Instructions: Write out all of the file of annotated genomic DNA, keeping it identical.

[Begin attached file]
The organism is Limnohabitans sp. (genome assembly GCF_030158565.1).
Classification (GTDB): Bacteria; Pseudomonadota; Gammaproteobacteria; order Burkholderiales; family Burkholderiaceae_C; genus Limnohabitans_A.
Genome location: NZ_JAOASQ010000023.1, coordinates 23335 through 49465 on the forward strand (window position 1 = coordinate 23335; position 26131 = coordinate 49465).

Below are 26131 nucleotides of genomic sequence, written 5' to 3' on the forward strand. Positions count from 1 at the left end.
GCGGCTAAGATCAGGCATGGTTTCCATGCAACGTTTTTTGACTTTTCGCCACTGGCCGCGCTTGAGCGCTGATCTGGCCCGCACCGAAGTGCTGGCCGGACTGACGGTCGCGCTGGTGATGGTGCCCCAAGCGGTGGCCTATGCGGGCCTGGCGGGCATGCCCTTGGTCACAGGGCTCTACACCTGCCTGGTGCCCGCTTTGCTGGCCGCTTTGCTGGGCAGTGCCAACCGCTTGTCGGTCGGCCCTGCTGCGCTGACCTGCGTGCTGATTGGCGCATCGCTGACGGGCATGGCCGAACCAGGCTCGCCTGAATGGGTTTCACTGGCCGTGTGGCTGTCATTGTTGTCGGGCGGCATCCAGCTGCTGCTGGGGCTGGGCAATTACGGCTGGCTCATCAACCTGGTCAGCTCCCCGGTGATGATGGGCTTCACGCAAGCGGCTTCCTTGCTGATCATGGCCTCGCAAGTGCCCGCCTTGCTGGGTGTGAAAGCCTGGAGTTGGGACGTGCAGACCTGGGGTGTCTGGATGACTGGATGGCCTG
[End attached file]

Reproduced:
The organism is Limnohabitans sp. (genome assembly GCF_030158565.1).
Classification (GTDB): Bacteria; Pseudomonadota; Gammaproteobacteria; order Burkholderiales; family Burkholderiaceae_C; genus Limnohabitans_A.
Genome location: NZ_JAOASQ010000023.1, coordinates 23335 through 49465 on the forward strand (window position 1 = coordinate 23335; position 26131 = coordinate 49465).

Below are 26131 nucleotides of genomic sequence, written 5' to 3' on the forward strand. Positions count from 1 at the left end.
GCGGCTAAGATCAGGCATGGTTTCCATGCAACGTTTTTTGACTTTTCGCCACTGGCCGCGCTTGAGCGCTGATCTGGCCCGCACCGAAGTGCTGGCCGGACTGACGGTCGCGCTGGTGATGGTGCCCCAAGCGGTGGCCTATGCGGGCCTGGCGGGCATGCCCTTGGTCACAGGGCTCTACACCTGCCTGGTGCCCGCTTTGCTGGCCGCTTTGCTGGGCAGTGCCAACCGCTTGTCGGTCGGCCCTGCTGCGCTGACCTGCGTGCTGATTGGCGCATCGCTGACGGGCATGGCCGAACCAGGCTCGCCTGAATGGGTTTCACTGGCCGTGTGGCTGTCATTGTTGTCGGGCGGCATCCAGCTGCTGCTGGGGCTGGGCAATTACGGCTGGCTCATCAACCTGGTCAGCTCCCCGGTGATGATGGGCTTCACGCAAGCGGCTTCCTTGCTGATCATGGCCTCGCAAGTGCCCGCCTTGCTGGGTGTGAAAGCCTGGAGTTGGGACGTGCAGACCTGGGGTGTCTGGATGACTGGATGGCCTG